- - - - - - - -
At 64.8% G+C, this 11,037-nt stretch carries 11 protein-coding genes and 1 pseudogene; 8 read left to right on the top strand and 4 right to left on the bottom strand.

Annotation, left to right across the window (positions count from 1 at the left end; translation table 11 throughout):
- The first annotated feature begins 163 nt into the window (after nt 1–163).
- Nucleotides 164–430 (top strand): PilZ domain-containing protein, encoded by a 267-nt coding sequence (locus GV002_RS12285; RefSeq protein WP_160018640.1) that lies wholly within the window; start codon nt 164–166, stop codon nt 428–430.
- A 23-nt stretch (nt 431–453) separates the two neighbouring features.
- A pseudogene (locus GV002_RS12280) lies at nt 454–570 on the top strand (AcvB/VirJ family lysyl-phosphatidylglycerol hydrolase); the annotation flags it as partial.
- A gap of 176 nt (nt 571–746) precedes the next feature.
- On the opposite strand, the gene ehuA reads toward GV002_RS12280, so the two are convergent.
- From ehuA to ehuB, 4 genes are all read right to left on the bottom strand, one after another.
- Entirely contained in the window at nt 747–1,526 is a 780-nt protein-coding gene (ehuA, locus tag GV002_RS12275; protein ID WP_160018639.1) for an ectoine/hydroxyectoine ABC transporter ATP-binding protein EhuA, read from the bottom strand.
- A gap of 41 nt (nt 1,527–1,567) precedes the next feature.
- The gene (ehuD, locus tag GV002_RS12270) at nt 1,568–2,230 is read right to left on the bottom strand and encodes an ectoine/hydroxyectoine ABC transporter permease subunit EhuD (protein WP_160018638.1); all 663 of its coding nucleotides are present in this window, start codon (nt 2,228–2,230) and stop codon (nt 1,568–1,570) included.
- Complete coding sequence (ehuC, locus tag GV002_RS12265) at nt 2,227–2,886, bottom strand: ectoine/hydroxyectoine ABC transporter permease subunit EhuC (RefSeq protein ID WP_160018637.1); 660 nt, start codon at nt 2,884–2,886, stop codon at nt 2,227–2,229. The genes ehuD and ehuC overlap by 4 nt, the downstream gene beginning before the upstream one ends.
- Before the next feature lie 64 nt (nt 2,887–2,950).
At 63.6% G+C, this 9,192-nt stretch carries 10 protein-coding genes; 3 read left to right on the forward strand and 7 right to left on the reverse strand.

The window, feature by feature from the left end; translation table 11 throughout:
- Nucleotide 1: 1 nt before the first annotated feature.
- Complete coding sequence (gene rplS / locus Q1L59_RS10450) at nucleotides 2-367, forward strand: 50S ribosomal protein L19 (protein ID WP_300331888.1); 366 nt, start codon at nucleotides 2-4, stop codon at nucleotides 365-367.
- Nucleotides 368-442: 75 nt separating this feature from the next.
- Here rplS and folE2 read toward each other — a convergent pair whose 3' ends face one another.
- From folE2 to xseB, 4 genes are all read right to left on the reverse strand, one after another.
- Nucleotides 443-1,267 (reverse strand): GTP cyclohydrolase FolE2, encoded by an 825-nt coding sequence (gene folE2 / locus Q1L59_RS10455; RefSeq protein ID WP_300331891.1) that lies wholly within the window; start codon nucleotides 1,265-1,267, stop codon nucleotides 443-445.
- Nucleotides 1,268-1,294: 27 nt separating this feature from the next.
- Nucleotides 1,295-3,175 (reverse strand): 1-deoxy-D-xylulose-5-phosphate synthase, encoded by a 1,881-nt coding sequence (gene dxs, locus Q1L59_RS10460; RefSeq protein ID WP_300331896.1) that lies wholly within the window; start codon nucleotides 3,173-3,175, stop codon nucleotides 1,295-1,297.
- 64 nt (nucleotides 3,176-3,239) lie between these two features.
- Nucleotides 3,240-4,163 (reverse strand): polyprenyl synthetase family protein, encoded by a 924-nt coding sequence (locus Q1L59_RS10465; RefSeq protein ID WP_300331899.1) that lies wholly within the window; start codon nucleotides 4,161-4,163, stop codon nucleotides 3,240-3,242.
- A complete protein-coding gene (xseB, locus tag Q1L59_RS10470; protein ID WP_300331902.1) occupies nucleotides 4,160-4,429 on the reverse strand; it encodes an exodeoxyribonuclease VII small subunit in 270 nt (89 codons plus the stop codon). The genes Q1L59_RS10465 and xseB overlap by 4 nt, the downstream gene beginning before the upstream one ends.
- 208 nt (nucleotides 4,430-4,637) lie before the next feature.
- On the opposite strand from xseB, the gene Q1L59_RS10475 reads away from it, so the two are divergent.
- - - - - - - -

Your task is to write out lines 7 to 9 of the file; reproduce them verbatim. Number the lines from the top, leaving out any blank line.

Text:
- A gap of 176 nt (nt 571–746) precedes the next feature.
- On the opposite strand, the gene ehuA reads toward GV002_RS12280, so the two are convergent.
- From ehuA to ehuB, 4 genes are all read right to left on the bottom strand, one after another.